spreg.SURerrorML

class spreg.SURerrorML(bigy, bigX, w, regimes=None, nonspat_diag=True, spat_diag=False, vm=False, epsilon=1e-07, name_bigy=None, name_bigX=None, name_ds=None, name_w=None, name_regimes=None)[source]

User class for SUR Error estimation by Maximum Likelihood

Parameters
bigydictionary

with vectors of dependent variable, one for each equation

bigXdictionary

with matrices of explanatory variables, one for each equation

wspatial weights object
regimeslist

default = None. List of n values with the mapping of each observation to a regime. Assumed to be aligned with ‘x’.

epsilonfloat

convergence criterion for ML iterations. default 0.0000001

nonspat_diagboolean

flag for non-spatial diagnostics, default = True

spat_diagboolean

flag for spatial diagnostics, default = False

vmboolean

flag for asymptotic variance for lambda and Sigma, default = False

name_bigydictionary

with name of dependent variable for each equation. default = None, but should be specified is done when sur_stackxy is used

name_bigXdictionary

with names of explanatory variables for each equation. default = None, but should be specified is done when sur_stackxy is used

name_dsstring

name for the data set

name_wstring

name for the weights file

name_regimesstring

name of regime variable for use in the output

Examples

First import libpysal to load the spatial analysis tools.

>>> import libpysal
>>> from libpysal.examples import load_example
>>> from libpysal.weights import Queen
>>> import spreg
>>> np.set_printoptions(suppress=True) #prevent scientific format

Open data on NCOVR US County Homicides (3085 areas) using libpysal.io.open(). This is the DBF associated with the NAT shapefile. Note that libpysal.io.open() also reads data in CSV format.

>>> nat = load_example('Natregimes')
>>> db = libpysal.io.open(nat.get_path('natregimes.dbf'), 'r')

The specification of the model to be estimated can be provided as lists. Each equation should be listed separately. Equation 1 has HR80 as dependent variable, and PS80 and UE80 as exogenous regressors. For equation 2, HR90 is the dependent variable, and PS90 and UE90 the exogenous regressors.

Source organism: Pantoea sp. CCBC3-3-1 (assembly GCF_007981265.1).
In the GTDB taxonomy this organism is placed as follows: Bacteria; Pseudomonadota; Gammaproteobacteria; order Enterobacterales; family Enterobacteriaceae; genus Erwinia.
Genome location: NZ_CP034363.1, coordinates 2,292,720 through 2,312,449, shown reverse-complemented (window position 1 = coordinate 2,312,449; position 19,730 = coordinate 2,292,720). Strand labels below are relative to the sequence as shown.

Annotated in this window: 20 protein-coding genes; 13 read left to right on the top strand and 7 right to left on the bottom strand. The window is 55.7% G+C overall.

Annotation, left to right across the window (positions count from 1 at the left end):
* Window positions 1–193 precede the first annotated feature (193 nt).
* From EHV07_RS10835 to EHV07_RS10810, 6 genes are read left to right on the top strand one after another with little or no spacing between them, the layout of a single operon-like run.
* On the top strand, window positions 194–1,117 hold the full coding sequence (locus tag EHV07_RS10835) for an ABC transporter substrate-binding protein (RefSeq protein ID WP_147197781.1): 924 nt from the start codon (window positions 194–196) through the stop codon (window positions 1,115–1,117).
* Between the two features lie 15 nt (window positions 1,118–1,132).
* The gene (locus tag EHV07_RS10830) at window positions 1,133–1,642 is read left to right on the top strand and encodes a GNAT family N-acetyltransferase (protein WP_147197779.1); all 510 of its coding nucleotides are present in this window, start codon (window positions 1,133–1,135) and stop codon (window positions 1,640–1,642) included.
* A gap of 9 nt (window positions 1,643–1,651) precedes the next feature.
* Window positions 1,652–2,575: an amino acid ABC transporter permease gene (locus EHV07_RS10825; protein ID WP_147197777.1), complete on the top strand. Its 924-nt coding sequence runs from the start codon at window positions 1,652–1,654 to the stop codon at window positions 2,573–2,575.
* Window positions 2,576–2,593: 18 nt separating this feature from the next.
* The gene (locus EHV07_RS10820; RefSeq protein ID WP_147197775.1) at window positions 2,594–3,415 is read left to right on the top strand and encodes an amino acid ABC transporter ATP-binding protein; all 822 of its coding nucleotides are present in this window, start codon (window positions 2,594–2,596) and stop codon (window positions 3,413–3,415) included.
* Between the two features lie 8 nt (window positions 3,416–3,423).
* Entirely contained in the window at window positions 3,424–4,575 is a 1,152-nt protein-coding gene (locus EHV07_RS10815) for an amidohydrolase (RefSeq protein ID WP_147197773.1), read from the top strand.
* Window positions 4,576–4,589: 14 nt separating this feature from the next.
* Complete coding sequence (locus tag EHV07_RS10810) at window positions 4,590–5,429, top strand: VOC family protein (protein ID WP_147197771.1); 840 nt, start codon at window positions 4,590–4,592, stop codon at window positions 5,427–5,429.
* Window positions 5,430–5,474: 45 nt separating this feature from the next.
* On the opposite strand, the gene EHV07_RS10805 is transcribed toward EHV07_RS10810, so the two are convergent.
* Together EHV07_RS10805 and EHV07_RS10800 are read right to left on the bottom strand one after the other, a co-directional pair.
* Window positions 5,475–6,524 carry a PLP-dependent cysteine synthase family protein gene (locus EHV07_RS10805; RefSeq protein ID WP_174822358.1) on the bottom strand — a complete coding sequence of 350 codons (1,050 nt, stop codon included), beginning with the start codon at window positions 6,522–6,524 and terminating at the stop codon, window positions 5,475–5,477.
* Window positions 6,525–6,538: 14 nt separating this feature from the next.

>>> y_var = ['HR80','HR90']
>>> x_var = [['PS80','UE80'],['PS90','UE90']]
>>> yend_var = [['RD80'],['RD90']]
>>> q_var = [['FP79'],['FP89']]

The SUR method requires data to be provided as dictionaries. PySAL provides the tool sur_dictxy to create these dictionaries from the list of variables. The line below will create four dictionaries containing respectively the dependent variables (bigy), the regressors (bigX), the dependent variables’ names (bigyvars) and regressors’ names (bigXvars). All these will be created from th database (db) and lists of variables (y_var and x_var) created above.

>>> bigy,bigX,bigyvars,bigXvars = spreg.sur_dictxy(db,y_var,x_var)

To run a spatial error model, we need to specify the spatial weights matrix. To do that, we can open an already existing gal file or create a new one. In this example, we will create a new one from NAT.shp and transform it to row-standardized.

>>> w = Queen.from_shapefile(nat.get_path("natregimes.shp"))
>>> w.transform='r'

We can now run the regression and then have a summary of the output by typing: print(reg.summary)